Nontraditional Students and Community Colleges: The Conflict of Justice and Neoliberalism
reviewed by Rashné R. Jehangir - October 17, 2008
Title: Nontraditional Students and Community Colleges: The Conflict of Justice and Neoliberalism
Author(s): John S. Levin
Publisher: Palgrave/MacMillan, New York
ISBN: 1403970106, Pages: 288, Year: 2007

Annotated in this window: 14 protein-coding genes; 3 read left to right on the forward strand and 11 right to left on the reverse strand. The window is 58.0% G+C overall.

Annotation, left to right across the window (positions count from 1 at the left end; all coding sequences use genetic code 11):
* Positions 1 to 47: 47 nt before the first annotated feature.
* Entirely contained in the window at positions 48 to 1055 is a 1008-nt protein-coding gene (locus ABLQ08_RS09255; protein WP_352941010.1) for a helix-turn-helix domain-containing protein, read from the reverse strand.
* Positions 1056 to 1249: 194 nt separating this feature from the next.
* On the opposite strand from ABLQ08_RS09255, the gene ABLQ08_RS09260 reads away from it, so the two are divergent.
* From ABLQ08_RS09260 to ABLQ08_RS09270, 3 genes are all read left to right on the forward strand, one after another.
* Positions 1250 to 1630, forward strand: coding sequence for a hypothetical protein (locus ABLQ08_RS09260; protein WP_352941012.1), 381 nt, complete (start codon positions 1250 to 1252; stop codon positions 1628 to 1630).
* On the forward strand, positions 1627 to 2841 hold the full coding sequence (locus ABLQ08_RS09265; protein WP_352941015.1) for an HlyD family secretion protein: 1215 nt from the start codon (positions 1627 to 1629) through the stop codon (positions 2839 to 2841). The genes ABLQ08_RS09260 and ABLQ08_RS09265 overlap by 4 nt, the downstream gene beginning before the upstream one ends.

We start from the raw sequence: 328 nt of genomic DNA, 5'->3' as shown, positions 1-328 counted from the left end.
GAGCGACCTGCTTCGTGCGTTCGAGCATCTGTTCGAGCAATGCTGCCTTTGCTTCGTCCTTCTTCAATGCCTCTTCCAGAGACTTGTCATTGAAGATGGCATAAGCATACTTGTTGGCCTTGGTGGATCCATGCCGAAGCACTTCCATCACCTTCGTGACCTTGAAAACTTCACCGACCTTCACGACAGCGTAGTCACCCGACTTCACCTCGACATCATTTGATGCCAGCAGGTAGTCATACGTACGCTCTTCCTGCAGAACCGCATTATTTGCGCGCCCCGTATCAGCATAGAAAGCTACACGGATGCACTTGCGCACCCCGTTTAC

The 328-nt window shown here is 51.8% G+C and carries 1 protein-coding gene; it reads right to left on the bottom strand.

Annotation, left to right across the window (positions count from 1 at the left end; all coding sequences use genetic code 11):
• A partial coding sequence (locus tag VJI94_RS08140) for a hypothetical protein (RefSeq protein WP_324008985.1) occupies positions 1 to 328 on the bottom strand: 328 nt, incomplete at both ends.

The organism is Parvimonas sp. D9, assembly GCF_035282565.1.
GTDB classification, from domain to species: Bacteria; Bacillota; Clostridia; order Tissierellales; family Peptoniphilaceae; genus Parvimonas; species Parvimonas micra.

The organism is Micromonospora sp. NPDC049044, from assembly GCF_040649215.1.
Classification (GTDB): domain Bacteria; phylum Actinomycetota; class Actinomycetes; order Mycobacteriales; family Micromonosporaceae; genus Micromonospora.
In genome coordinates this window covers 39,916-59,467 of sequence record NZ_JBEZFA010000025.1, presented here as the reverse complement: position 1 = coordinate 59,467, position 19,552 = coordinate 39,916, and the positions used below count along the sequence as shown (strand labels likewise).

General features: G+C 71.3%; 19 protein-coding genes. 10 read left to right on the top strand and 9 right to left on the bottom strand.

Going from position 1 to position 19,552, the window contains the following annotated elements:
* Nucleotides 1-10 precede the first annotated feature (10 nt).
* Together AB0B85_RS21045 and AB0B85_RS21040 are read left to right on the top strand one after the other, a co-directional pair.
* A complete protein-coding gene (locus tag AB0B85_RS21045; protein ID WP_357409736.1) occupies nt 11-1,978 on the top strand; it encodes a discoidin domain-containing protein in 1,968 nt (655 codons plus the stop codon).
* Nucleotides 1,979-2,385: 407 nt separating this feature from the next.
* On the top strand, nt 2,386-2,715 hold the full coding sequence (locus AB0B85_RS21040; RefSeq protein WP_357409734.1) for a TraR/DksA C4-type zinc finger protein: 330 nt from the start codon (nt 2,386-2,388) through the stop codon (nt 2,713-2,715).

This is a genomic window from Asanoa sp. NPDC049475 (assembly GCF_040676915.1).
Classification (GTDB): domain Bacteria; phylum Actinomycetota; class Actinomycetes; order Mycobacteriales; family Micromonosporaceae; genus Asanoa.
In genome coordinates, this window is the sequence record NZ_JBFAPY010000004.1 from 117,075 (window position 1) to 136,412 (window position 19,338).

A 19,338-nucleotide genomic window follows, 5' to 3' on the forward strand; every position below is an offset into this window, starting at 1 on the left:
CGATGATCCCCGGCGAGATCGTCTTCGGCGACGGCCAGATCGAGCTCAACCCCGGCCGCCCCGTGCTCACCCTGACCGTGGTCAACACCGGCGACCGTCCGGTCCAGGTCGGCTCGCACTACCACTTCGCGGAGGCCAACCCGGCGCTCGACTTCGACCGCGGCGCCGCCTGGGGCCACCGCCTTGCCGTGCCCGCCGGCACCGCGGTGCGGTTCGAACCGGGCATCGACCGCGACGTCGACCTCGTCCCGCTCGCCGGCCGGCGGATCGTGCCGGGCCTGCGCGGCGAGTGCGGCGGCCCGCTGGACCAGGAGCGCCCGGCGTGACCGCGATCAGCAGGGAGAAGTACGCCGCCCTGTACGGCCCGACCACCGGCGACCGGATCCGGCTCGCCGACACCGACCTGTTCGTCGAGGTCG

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Drawing on 180 interviews with students, faculty, staff and administrators from 13 community colleges across nine states, Levins Non Traditional Students and Community Colleges puts forth an expansive argument addressing a wide array of topics impacting community colleges. He takes on the challenge of both unpacking the nature of the community college experience and its diverse student body and also analyzing these experiences through the lens of education as a vehicle of justice and equity. His assessment of the position of community colleges and their capacity to effectively serve the most disadvantaged students calls into question the state of higher education where students increasingly become commodities and consumerssources of revenue and products to be sold (p. 5).